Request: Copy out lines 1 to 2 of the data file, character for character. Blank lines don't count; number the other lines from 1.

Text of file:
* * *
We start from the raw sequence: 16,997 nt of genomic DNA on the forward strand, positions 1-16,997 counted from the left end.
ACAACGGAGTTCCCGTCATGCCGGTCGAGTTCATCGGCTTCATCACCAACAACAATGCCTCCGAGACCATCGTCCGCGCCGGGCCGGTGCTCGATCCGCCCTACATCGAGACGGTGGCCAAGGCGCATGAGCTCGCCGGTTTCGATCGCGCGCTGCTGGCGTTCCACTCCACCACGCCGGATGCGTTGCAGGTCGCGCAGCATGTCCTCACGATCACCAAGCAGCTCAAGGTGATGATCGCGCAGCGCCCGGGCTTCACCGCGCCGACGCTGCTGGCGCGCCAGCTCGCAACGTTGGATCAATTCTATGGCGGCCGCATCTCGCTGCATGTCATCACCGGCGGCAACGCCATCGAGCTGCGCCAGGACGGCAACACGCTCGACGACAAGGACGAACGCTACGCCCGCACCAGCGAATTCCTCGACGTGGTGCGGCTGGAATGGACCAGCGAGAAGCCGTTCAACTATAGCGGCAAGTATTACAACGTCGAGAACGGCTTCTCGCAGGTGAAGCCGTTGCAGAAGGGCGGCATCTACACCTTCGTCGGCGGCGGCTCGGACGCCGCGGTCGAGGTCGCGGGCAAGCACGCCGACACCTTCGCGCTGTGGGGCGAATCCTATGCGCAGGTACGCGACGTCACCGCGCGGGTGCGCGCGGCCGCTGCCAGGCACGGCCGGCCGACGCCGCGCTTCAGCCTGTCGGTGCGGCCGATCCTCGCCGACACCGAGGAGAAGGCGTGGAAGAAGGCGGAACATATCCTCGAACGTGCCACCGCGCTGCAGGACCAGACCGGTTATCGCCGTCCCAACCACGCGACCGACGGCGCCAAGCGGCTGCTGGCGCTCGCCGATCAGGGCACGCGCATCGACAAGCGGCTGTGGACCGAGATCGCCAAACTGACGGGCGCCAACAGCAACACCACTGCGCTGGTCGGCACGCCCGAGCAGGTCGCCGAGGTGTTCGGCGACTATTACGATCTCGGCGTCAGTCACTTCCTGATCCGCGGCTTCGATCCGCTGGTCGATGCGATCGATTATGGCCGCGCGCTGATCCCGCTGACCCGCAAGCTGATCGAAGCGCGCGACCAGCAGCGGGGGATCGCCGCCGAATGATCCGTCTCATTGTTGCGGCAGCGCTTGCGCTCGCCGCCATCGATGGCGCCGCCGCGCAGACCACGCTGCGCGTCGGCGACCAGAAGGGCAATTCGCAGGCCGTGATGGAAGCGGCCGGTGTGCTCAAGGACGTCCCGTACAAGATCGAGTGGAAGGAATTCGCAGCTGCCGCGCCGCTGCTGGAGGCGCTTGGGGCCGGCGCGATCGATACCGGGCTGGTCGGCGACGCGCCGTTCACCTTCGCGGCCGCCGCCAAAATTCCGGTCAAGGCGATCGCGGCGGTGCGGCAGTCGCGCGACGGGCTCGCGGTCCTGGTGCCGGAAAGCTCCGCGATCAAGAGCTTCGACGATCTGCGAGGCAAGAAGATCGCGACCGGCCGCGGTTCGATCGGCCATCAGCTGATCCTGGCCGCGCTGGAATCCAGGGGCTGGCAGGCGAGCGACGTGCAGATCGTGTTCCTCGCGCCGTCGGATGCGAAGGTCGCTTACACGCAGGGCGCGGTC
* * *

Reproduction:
We start from the raw sequence: 16,997 nt of genomic DNA on the forward strand, positions 1-16,997 counted from the left end.
ACAACGGAGTTCCCGTCATGCCGGTCGAGTTCATCGGCTTCATCACCAACAACAATGCCTCCGAGACCATCGTCCGCGCCGGGCCGGTGCTCGATCCGCCCTACATCGAGACGGTGGCCAAGGCGCATGAGCTCGCCGGTTTCGATCGCGCGCTGCTGGCGTTCCACTCCACCACGCCGGATGCGTTGCAGGTCGCGCAGCATGTCCTCACGATCACCAAGCAGCTCAAGGTGATGATCGCGCAGCGCCCGGGCTTCACCGCGCCGACGCTGCTGGCGCGCCAGCTCGCAACGTTGGATCAATTCTATGGCGGCCGCATCTCGCTGCATGTCATCACCGGCGGCAACGCCATCGAGCTGCGCCAGGACGGCAACACGCTCGACGACAAGGACGAACGCTACGCCCGCACCAGCGAATTCCTCGACGTGGTGCGGCTGGAATGGACCAGCGAGAAGCCGTTCAACTATAGCGGCAAGTATTACAACGTCGAGAACGGCTTCTCGCAGGTGAAGCCGTTGCAGAAGGGCGGCATCTACACCTTCGTCGGCGGCGGCTCGGACGCCGCGGTCGAGGTCGCGGGCAAGCACGCCGACACCTTCGCGCTGTGGGGCGAATCCTATGCGCAGGTACGCGACGTCACCGCGCGGGTGCGCGCGGCCGCTGCCAGGCACGGCCGGCCGACGCCGCGCTTCAGCCTGTCGGTGCGGCCGATCCTCGCCGACACCGAGGAGAAGGCGTGGAAGAAGGCGGAACATATCCTCGAACGTGCCACCGCGCTGCAGGACCAGACCGGTTATCGCCGTCCCAACCACGCGACCGACGGCGCCAAGCGGCTGCTGGCGCTCGCCGATCAGGGCACGCGCATCGACAAGCGGCTGTGGACCGAGATCGCCAAACTGACGGGCGCCAACAGCAACACCACTGCGCTGGTCGGCACGCCCGAGCAGGTCGCCGAGGTGTTCGGCGACTATTACGATCTCGGCGTCAGTCACTTCCTGATCCGCGGCTTCGATCCGCTGGTCGATGCGATCGATTATGGCCGCGCGCTGATCCCGCTGACCCGCAAGCTGATCGAAGCGCGCGACCAGCAGCGGGGGATCGCCGCCGAATGATCCGTCTCATTGTTGCGGCAGCGCTTGCGCTCGCCGCCATCGATGGCGCCGCCGCGCAGACCACGCTGCGCGTCGGCGACCAGAAGGGCAATTCGCAGGCCGTGATGGAAGCGGCCGGTGTGCTCAAGGACGTCCCGTACAAGATCGAGTGGAAGGAATTCGCAGCTGCCGCGCCGCTGCTGGAGGCGCTTGGGGCCGGCGCGATCGATACCGGGCTGGTCGGCGACGCGCCGTTCACCTTCGCGGCCGCCGCCAAAATTCCGGTCAAGGCGATCGCGGCGGTGCGGCAGTCGCGCGACGGGCTCGCGGTCCTGGTGCCGGAAAGCTCCGCGATCAAGAGCTTCGACGATCTGCGAGGCAAGAAGATCGCGACCGGCCGCGGTTCGATCGGCCATCAGCTGATCCTGGCCGCGCTGGAATCCAGGGGCTGGCAGGCGAGCGACGTGCAGATCGTGTTCCTCGCGCCGTCGGATGCGAAGGTCGCTTACACGCAGGGCGCGGTC